The Naval Expansion Act of 1938 continued to beef up the Navy’s inventory with $1 billion for a dirigible, two light cruisers, one aircraft carrier, one large and two smaller seaplane tenders, mine layers, mine sweepers, two oil tankers, two fleet tugs, and an indefinite number of speedy, experimental torpedo boats.

That was followed up with the Naval Expansion Act of June 14, 1940, also known as the Eleven Percent Act. The June Act increased the Navy’s warship fleet by 11 percent, concentrating mostly on aircraft carriers, submarines and cruisers.

Three days later, Rep. Vinson introduced Stark’s Two-Ocean Navy Act asking for $4 billion.

CNO Harold Rainsford Stark NHHC

CNO Harold Rainsford Stark
NHHC

“Dollars cannot buy yesterday.” (CNO Adm. Harold R. Stark)

The House Naval Affairs Committee didn’t need a lot of convincing. Already that month Italy declared war on France and the United Kingdom and Norway surrendered to the Soviets, Nazi troops marched through the L’Arc De Triomphe in Paris and a British troopship, RMS Lancastria, had been sunk by a German dive bomber, killing more than Titanic and Lusitania together. The committee approved the bill the day after the CNO testified and it appeared before the full House June 22. The House approved the bill 316-0.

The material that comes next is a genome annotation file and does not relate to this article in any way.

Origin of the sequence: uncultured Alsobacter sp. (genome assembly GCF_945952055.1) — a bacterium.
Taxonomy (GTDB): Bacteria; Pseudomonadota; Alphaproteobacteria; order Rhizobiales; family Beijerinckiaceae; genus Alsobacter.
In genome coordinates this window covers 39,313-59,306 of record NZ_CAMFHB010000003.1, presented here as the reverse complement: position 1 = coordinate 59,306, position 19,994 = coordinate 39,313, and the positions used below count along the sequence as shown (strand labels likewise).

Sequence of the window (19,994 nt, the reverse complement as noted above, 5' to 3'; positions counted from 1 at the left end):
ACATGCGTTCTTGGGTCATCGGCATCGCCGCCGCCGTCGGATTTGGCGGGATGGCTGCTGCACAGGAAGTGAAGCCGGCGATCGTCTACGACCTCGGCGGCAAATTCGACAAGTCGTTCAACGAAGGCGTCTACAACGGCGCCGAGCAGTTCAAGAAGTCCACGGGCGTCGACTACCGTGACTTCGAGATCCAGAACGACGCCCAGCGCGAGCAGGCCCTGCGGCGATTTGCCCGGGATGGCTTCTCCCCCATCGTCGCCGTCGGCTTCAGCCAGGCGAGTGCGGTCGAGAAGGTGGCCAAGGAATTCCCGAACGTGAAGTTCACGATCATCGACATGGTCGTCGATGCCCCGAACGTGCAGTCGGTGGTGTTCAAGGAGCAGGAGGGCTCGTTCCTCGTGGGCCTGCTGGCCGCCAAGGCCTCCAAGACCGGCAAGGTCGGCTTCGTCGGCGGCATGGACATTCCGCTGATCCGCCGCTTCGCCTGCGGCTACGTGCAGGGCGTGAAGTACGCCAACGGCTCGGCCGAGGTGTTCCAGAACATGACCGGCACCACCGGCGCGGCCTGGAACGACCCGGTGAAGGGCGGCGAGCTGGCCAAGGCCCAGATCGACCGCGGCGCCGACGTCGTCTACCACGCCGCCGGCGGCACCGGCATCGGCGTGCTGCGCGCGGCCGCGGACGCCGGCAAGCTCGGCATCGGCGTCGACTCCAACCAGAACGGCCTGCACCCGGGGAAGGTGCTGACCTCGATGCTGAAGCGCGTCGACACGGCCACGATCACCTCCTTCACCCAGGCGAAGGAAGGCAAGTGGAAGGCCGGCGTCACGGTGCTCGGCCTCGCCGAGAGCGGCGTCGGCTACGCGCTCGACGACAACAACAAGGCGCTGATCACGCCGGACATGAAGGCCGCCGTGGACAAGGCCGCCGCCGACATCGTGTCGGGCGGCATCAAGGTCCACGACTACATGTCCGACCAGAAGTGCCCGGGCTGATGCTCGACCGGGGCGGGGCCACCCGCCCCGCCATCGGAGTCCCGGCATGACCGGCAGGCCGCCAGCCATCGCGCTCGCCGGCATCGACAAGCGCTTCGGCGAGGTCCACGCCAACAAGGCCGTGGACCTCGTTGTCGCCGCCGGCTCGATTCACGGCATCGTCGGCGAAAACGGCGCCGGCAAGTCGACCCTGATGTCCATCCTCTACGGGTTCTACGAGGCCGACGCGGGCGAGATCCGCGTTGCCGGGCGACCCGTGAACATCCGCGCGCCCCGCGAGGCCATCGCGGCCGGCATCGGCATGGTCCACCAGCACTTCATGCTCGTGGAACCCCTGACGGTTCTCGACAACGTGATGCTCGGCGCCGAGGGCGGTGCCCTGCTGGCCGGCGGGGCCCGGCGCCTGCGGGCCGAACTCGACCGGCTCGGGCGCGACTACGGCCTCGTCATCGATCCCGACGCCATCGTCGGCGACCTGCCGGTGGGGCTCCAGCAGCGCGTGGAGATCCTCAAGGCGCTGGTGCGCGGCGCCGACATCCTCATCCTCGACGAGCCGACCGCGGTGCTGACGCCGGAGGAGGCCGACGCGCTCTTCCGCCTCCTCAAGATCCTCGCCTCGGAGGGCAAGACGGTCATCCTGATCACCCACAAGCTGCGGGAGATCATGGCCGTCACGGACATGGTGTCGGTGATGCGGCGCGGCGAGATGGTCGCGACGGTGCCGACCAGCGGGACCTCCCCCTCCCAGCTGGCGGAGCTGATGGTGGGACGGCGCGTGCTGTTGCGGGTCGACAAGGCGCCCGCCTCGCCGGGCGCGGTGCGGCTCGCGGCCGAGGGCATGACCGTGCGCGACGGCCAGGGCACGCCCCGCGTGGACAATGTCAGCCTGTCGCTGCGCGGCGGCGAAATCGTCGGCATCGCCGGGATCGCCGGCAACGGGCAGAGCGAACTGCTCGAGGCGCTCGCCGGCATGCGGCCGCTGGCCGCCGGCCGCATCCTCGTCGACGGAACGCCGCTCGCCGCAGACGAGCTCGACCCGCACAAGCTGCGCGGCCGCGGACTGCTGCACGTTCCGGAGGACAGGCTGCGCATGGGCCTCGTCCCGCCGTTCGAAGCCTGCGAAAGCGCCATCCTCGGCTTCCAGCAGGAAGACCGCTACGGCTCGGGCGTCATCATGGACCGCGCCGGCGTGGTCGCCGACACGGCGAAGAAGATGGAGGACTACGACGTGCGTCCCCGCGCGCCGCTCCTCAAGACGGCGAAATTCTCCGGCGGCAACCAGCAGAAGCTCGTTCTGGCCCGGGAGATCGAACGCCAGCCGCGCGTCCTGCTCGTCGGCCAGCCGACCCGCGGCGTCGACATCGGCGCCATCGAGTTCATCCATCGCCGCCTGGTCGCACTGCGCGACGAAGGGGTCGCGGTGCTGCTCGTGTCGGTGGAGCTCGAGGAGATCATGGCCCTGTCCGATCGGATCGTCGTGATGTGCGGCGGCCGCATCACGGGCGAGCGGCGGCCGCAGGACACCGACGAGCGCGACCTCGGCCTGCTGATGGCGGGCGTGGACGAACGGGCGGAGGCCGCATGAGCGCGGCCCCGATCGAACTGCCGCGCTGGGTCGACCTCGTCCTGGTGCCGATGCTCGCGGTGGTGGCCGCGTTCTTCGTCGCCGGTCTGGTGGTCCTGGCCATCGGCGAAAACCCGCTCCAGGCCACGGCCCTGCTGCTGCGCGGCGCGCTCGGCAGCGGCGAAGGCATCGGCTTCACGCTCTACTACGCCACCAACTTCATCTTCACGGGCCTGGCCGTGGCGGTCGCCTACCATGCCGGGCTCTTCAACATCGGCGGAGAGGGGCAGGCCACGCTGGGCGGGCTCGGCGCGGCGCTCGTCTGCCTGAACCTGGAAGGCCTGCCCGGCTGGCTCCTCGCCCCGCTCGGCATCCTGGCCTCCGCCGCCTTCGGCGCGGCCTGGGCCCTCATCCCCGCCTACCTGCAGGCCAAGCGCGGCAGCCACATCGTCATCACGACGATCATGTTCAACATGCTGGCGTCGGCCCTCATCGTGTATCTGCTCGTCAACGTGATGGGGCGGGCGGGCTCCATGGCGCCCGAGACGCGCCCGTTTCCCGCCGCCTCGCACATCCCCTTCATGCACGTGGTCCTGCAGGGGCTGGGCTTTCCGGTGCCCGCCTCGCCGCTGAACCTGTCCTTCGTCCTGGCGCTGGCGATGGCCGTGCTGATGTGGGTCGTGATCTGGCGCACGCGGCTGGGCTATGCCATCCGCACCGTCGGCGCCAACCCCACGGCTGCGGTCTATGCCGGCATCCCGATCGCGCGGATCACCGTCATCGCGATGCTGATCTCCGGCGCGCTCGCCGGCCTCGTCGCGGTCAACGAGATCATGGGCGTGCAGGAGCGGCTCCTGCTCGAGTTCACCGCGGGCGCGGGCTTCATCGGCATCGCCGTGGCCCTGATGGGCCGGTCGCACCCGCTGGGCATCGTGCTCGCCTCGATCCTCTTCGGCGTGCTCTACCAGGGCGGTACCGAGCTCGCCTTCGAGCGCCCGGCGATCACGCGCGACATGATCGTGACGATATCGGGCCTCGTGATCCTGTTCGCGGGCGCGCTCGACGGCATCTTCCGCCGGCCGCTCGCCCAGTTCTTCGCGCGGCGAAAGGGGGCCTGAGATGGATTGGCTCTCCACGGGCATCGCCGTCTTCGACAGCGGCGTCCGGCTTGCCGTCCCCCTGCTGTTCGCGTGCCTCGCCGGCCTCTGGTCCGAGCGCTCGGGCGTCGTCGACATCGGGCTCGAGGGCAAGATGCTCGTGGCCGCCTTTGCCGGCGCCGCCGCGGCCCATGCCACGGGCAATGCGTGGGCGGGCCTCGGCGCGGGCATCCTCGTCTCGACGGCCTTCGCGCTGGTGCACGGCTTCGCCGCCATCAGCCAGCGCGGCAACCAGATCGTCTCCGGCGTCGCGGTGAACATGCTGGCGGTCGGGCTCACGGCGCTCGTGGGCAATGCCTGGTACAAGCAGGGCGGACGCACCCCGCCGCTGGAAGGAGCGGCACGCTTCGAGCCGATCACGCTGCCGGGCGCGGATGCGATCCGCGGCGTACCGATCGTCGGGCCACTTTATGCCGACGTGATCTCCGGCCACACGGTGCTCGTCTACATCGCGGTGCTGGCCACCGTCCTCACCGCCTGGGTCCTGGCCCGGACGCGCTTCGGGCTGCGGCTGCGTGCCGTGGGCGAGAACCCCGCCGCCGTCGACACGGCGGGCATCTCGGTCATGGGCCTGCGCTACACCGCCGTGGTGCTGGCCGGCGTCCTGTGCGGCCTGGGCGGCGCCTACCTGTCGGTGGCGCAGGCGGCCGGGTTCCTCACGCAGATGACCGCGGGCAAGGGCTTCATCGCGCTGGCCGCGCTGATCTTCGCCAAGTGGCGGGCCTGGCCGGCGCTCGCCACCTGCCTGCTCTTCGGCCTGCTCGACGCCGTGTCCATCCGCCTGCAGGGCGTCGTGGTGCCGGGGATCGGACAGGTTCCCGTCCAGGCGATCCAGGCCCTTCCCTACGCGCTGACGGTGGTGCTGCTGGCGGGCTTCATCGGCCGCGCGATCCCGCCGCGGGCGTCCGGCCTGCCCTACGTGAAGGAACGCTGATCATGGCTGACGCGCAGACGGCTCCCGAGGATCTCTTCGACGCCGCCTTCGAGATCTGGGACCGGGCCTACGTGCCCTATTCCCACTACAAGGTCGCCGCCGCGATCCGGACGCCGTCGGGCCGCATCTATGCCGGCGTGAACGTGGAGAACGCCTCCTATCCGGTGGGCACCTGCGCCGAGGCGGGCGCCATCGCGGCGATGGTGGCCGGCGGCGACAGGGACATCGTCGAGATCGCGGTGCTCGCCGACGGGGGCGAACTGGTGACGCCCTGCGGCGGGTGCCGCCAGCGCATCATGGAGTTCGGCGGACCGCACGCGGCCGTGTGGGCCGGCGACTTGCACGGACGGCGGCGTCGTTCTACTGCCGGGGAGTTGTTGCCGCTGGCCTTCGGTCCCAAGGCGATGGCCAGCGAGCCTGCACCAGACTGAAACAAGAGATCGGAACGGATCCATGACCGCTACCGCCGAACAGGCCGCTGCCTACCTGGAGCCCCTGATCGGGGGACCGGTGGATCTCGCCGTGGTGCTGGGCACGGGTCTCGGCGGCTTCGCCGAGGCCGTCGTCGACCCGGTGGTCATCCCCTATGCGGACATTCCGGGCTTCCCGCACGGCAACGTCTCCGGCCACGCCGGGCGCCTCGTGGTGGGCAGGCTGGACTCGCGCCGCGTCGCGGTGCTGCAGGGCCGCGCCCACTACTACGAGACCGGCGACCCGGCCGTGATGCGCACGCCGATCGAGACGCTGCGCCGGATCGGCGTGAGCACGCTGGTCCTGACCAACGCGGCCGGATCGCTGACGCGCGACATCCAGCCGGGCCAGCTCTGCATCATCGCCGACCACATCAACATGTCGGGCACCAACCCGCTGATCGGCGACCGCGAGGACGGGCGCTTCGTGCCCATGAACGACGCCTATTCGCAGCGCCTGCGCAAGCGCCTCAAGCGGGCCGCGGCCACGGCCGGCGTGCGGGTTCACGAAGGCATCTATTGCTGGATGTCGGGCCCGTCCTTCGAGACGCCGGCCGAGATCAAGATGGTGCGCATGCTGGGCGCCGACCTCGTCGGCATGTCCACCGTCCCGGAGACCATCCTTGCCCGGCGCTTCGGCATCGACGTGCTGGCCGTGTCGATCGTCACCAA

Stark was pleased, but also a bit surprised at his success, as he wrote that day to Adm. Thomas C. Hart, the Commander-in-Chief of the Asiatic Fleet: “I exploded a bomb on the Hill this last week in asking for one million three hundred thousand tons of new combatant ships. . . . The thought back of it is that we might just as well go the whole hog and prepare to have a good sized fleet available in both oceans. . . . I am delighted to say the President went along with it.”

As swiftly as the bill went through the Committee and House, events in Europe were becoming more dire by the day. By the time the bill passed in the House, France had asked Germany for an armistice and the Soviets occupied Latvia, Estonia and Lithuania.

The Senate passed the bill July 10, and President Roosevelt signed it into law on July 19.

The Two-Ocean Navy Act and the monies thereafter appropriated by Congress to carry out its terms, laid the groundwork for the wartime U.S. Navy that was essential to victory in World War II.

Looking back on this turning point in the Navy’s history, Admiral Stark remarked in a January 1941 letter to Admiral Hart, “Congress woke up with a bang last June but what I would give now had I been able to get them in the June mood six months previous[,] when I first attempted it.”

Dry Dock No. 4, Puget Sound Navy Yard. Ready to receive first ship, October 1940. NHHC

Dry Dock No. 4, Puget Sound Navy Yard.
Ready to receive first ship, October 1940.
NHHC